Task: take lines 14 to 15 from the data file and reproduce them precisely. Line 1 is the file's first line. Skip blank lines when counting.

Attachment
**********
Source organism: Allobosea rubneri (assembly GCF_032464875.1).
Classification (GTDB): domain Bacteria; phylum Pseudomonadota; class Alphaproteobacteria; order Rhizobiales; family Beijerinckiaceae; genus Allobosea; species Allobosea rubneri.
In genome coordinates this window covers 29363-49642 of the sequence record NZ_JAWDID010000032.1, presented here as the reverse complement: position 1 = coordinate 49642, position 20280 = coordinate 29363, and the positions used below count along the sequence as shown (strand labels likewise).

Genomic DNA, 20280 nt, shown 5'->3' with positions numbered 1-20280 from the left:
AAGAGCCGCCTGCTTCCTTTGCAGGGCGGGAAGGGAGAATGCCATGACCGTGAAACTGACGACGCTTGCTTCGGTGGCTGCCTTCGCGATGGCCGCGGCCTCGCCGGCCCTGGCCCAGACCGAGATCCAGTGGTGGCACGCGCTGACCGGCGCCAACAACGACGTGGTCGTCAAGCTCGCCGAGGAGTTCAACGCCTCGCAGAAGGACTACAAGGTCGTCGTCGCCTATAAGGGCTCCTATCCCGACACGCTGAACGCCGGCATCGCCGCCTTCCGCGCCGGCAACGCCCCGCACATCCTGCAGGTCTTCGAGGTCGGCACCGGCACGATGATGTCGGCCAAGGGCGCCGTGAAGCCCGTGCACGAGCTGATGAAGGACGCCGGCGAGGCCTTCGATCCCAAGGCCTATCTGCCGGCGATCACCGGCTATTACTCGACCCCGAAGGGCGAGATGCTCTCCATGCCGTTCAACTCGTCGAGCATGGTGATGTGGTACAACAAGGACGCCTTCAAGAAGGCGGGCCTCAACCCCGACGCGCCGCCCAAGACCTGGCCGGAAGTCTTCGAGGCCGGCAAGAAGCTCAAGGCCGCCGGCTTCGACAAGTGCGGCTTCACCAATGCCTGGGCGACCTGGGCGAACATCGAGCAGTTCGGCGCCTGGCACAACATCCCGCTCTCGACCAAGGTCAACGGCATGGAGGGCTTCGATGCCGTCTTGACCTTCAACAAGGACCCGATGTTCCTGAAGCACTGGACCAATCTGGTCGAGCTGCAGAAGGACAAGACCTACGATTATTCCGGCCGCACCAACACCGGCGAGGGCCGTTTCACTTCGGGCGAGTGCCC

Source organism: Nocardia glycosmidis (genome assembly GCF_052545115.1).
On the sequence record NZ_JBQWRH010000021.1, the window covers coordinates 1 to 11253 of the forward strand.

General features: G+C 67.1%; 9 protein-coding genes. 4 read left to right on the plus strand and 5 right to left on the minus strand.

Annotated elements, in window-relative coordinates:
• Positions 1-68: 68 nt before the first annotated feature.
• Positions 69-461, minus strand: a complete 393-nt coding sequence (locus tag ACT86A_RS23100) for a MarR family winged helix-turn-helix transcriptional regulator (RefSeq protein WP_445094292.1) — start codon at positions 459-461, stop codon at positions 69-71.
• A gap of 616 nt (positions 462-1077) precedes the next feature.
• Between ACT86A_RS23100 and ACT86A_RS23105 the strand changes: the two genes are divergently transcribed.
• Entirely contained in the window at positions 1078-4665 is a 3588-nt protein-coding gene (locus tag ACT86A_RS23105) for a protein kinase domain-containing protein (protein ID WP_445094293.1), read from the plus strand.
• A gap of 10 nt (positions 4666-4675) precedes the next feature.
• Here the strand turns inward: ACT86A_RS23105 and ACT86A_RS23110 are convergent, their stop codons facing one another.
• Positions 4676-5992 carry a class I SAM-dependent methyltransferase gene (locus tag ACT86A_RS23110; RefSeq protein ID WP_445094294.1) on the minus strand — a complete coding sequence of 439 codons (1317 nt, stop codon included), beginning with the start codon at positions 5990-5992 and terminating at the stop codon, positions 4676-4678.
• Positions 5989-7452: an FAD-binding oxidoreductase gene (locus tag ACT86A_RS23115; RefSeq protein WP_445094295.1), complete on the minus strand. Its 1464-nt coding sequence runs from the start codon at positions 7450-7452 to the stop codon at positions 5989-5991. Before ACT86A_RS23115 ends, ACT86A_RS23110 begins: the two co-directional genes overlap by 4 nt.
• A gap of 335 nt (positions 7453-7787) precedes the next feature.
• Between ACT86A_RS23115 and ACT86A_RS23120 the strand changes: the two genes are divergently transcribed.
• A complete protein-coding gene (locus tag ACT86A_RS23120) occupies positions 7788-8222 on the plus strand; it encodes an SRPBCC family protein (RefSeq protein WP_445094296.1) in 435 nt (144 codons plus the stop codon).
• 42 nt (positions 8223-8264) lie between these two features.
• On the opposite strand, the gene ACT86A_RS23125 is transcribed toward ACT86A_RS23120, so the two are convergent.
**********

• Entirely contained in the window at positions 1078-4665 is a 3588-nt protein-coding gene (locus tag ACT86A_RS23105) for a protein kinase domain-containing protein (protein ID WP_445094293.1), read from the plus strand.
• A gap of 10 nt (positions 4666-4675) precedes the next feature.